English watchmaker Peter Speake and his business partner Daniela Marin founded Speake-Marin & Partner in 2002 in Rolle, Switzerland. When he left the independent brand in 2017, he and Daniela started The Naked Watchmaker online platform “to inform and inspire future generations of watch lovers and collectors, giving everyone a unique insight into timepieces and the horological industry from an objective educational perspective.” So far, he’s deconstructed around 100 watches on the website, including a Simplicity from Philippe Dufour, an original Tourbillon pocketwatch from Breguet, an Octo Roma Tourbillon Sapphire from Bulgari, plus examples of watches ranging from Grand Seiko to Ferdinand Berthoud. I sat down with him to talk about his passion and his project.
Many content platforms have started to sell watches; you went the other way. What made you launch The Naked Watchmaker?
The goal of the site is to educate rather than sell, the roots stem back over 25 years to when I would restore collectable watches and photograph them to publish articles in various magazines to show people what conventionally they would never see. I felt driven even then to show the hidden side of watchmaking, the parts only watchmakers get to see. Although the idea goes back quite a time, it was Daniela who gave rise to this idea of resurrecting it and developing it into a modern platform.
Where do you get the watches?
We work with the companies that make them. This allows us to have access to the technical bureaus to answer questions we might have on the products that are not conventionally posed, and to access specialized tooling required when dismantling them.
Even a naked watchmaker at some point needs to buy clothes. What role does the online shop play?
The shop has evolved and will continue to evolve. We hope it will be a place where anyone looking for serious or quirky watch/mechanical related gifts can find something quickly and easily, catering to all wallet sizes. At the moment, we are working on developing our Amazon affiliate shop. By going through the site, the site gets a tiny margin on anything purchased within 24 hours. We will also have The Naked Watchmaker merchandising, but that is down the line.
In the last four years, was there a particularly special watch to work on?
I don’t think one, in particular, stands out. The reasons so many companies allow us to enter into their workshops and take apart watches and photograph them, often worth hundreds of thousands of Swiss francs, is because of the experience I, as a watchmaker, carry with me and the respect we have developed through the constant work and vigilance of Daniela. I’m rarely surprised. I have been working for so long in this domain that I know what to expect when I delve into modern and antique calibers. What was one of the most pleasurable experiences was deconstructing the Breguet Tourbillon from Breguet’s own lifetime. When one considers the watch was made over 200 years ago, before CAD, CNC and even electricity, it becomes like a voyage going back in time.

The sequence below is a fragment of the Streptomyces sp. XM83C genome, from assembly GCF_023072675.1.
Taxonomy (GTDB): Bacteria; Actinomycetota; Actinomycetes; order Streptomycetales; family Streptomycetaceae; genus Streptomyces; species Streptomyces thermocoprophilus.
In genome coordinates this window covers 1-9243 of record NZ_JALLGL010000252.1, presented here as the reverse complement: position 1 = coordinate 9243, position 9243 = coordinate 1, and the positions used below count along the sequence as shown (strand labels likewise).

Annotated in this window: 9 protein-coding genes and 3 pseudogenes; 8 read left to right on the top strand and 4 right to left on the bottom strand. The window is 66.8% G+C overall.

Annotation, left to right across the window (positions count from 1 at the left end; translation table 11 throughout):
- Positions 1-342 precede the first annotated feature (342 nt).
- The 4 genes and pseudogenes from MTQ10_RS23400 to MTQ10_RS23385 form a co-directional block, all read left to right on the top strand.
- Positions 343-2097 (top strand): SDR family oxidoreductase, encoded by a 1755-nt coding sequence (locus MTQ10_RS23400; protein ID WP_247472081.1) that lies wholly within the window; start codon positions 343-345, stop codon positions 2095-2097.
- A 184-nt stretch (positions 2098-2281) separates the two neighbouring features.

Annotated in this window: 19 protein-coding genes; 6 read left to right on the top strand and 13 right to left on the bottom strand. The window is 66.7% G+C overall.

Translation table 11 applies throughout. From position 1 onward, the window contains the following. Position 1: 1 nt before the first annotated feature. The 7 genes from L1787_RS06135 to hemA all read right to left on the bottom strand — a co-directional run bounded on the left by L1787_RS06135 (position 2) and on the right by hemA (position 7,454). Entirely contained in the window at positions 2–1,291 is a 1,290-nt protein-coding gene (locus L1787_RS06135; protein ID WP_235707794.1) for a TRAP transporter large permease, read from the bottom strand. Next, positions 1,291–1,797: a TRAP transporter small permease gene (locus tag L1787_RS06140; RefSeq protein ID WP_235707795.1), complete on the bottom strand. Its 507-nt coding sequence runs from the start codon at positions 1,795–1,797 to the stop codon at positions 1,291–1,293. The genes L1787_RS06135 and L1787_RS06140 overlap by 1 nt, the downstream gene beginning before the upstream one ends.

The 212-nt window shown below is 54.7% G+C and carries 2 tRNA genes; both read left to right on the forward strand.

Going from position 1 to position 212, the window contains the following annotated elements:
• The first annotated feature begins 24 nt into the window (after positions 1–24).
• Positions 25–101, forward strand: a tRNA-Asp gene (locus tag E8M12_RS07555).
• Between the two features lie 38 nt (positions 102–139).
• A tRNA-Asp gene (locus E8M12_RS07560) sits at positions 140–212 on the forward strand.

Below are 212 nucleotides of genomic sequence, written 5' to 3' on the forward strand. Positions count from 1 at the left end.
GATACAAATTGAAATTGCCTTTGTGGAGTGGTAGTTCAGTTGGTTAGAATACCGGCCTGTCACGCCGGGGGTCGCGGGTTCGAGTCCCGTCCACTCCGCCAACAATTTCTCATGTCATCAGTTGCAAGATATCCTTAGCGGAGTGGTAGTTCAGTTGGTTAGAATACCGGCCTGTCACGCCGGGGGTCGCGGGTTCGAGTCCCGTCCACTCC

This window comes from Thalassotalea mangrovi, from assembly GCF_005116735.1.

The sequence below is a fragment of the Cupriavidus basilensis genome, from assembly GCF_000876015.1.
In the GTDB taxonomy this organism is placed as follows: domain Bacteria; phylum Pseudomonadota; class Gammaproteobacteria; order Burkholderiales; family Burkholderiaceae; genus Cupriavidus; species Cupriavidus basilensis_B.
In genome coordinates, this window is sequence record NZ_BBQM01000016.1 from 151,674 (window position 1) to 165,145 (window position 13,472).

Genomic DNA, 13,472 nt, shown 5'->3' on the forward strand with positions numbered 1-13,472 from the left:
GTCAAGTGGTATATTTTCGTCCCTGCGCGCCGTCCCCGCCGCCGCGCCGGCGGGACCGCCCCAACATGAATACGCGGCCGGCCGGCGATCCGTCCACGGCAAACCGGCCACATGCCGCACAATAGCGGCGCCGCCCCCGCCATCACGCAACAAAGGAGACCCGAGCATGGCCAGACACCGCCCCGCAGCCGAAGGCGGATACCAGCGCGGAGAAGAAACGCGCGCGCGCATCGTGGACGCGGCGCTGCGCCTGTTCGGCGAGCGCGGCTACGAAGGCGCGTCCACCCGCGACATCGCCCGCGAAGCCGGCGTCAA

How long do you usually work on a watch?
For the most part, the time required for the initial deconstructions, the accompanying photography and videos take between 2 and 3 days. However, the post-production work can take a good 2 to 3 weeks.
Is there a watch that you’d love working on? Would you deconstruct the Marie Antoinette?
That would definitely be another career high point. These kinds of iconic timepieces, such as the Girard-Perregaux Three Gold Bridge Tourbillon with detent escapement are the base upon which the industry was built. They are immortal representations of the people and brands that made them.
What made you fall in love with watchmaking in the first place?
The early realization of the combination that it encompasses — design, art, mechanics and function. Everything that fascinates me.
What was your first real watch?
Real as in mechanical, a Timex when I was around 7. Later, a Bionic man LED watch when I was 10!
What are you currently wearing, and why?
The last watch that I deconstructed is the one I am wearing, which is a David Rutten, Streamline. I like the ‘20s deco style, the caliber is remarkably clever given the low price point of the watch, and the meteorite case material fascinates me.
Why should someone become a watchmaker today?
The future is a completely unknown quantity, but watchmaking will always exist. Watches, like cars, will always need servicing and more are being made whilst their predecessors still live on. Therefore, there will always be a place for professionally trained watchmakers.
What is your advice to a collector looking for a new piece?
Do your homework first, and buy what you love and for that reason.
What’s the next project for Peter and Daniela?
The next step for The Naked Watchmaker is the development of master classes for collectors and industry people alike. They will initially be live classes with small groups and one-on-one lessons covering all areas of watchmaking with a Q&A part that will fuel and direct future sections on The Naked Watchmaker. For Peter and Daniela, there are no further collaborations planned.